Friday 11 January 2019

"Are women with autism at an increased risk of adverse pregnancy outcomes?"

The paper by Heléne Sundelin and colleagues [1] provides the blogging fodder today, and research pertinent to the question: "Are women with autism at an increased risk of adverse pregnancy outcomes?" The short answer to the question is yes: "Maternal autism is associated with preterm birth, likely due to an increased frequency of medically indicated preterm births, but also with other adverse pregnancy outcomes, suggesting a need for extra surveillance during prenatal care."

It was refreshing to read the results from Sundelin et al (a research group who are no strangers to autism research) because this was a study devoted to looking at women with autism / autistic women and their pregnancy outcomes. It was distinct from other research on maternal pregnancy outcomes and offspring autism more traditionally seen in the peer-reviewed research literature and covered on this blog (see here and see here for examples).

The source material for the Sundelin study was the Swedish Medical Birth Registry (yes, one of those fantastic Scandinavian population registries again) and records of "2,198 births to 1,382 women with autism and 877,742 births to 503,846 women never diagnosed with autism." When comparing the groups across various different measures including preterm delivery ("defined as <37 completed weeks of gestation"), tobacco smoking during pregnancy and the use of various prescription medicines during pregnancy, some interesting trends were observed.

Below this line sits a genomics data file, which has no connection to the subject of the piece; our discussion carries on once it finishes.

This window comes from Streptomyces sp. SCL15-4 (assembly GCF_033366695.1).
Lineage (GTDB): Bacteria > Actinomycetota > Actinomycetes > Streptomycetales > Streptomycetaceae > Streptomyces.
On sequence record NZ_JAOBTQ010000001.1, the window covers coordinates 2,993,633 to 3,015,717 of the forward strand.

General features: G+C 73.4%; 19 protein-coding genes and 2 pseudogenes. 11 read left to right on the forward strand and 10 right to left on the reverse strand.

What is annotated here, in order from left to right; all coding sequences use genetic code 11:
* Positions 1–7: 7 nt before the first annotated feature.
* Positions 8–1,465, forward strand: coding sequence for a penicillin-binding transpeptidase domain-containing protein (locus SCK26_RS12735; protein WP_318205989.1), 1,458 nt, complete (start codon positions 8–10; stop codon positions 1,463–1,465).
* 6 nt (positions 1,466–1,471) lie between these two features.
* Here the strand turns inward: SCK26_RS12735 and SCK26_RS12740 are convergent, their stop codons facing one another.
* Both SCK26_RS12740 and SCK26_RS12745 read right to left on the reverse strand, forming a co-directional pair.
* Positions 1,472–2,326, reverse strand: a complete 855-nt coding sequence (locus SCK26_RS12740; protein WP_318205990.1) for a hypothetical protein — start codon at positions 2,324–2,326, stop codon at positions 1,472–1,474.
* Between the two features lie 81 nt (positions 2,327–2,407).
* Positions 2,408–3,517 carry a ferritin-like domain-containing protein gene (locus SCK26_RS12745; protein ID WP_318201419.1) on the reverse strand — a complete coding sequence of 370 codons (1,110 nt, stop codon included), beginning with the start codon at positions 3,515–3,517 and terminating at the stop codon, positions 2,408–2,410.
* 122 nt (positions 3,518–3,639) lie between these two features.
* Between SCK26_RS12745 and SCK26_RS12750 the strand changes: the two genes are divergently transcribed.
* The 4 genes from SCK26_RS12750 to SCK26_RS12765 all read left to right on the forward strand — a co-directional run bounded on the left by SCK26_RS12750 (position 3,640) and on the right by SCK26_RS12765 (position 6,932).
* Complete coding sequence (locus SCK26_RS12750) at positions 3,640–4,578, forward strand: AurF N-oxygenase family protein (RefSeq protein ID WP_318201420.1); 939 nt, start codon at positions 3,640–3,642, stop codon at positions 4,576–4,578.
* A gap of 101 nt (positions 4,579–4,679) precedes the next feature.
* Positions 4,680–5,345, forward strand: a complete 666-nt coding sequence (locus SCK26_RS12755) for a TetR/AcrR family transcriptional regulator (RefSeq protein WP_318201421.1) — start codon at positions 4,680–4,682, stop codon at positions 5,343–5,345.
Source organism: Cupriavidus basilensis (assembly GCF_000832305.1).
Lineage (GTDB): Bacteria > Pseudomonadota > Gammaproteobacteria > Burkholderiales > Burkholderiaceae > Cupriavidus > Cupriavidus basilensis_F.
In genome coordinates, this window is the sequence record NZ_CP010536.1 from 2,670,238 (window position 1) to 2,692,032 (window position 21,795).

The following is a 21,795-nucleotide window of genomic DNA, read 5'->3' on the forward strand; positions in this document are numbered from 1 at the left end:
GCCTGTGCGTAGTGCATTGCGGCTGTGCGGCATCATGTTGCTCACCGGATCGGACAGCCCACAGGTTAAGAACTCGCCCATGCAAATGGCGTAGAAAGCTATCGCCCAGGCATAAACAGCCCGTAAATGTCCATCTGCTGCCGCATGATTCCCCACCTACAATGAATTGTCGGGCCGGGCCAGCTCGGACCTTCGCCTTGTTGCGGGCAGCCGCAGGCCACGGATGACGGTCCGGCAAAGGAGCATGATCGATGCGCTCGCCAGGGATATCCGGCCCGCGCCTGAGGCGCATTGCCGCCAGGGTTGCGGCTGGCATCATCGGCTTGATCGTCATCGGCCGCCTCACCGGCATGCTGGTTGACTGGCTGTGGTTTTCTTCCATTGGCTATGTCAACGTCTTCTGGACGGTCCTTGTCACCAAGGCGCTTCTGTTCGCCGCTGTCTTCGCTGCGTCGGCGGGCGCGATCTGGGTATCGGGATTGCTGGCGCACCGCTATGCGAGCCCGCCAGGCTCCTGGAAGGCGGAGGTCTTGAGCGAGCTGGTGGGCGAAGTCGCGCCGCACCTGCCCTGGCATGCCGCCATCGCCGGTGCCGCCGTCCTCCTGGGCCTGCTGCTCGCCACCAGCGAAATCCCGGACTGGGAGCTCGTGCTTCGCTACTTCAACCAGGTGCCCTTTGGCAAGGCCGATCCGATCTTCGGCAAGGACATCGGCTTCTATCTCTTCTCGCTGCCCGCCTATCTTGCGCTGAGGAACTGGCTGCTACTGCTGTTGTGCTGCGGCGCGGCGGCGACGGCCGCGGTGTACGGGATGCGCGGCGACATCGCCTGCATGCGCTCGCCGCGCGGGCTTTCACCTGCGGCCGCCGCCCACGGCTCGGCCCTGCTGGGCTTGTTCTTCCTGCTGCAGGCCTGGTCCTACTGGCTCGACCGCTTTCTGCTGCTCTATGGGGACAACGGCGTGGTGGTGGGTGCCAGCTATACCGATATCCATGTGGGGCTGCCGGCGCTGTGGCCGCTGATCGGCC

"Women with autism were at an increased risk of preterm birth..., which after stratification, remained for moderately (32 to <37 weeks) preterm birth." Also: "Maternal autism was also linked with an increased risk of elective cesarean delivery in births to women with autism" and "Preeclampsia was more prevalent in mothers with autism."

Although not seemingly affecting many of the 'adverse' pregnancy outcomes examined, researchers also noted that rates of tobacco smoking (light and heavy use) during early pregnancy were elevated in mums with autism, alongside prescription medicine use (antiepileptics, antipsychotics, hypnotics/anxiolytics, antidepressants) being more frequently reported before and during pregnancy compared to non-autistic pregnant mums. Authors reported that "there was no increased risk of adverse pregnancy outcomes except for induction of delivery" but one has to remember that the focus was on pregnancy outcomes - "completed weeks of gestation, mode of delivery, 5-minute Apgar scores, intrauterine growth, stillbirth, and maternal complications (preeclampsia and gestational diabetes)" - and does not say anything about longer term post-pregnancy outcomes. I say this with a few potential 'issues' in mind (see here and see here and see here).

The Sundelin study is by no means perfect - a "limitation is the lack of information on life circumstances" - but does carry the research weight that comes from those extremely well-categorised Scandinavian population registries. The authors conclude that their: "results suggest a need for individual prenatal care for women with autism, weighing pros and cons for continuation of psychotropic medication, with a better understanding of the difficulties related to autism, especially regarding the communication with health care professionals." Who am I to argue with them?


[1] Sundelin HE. et al. Pregnancy outcomes in women with autism: a nationwide population-based cohort study. Clin Epidemiol. 2018 Nov 30;10:1817-1826.


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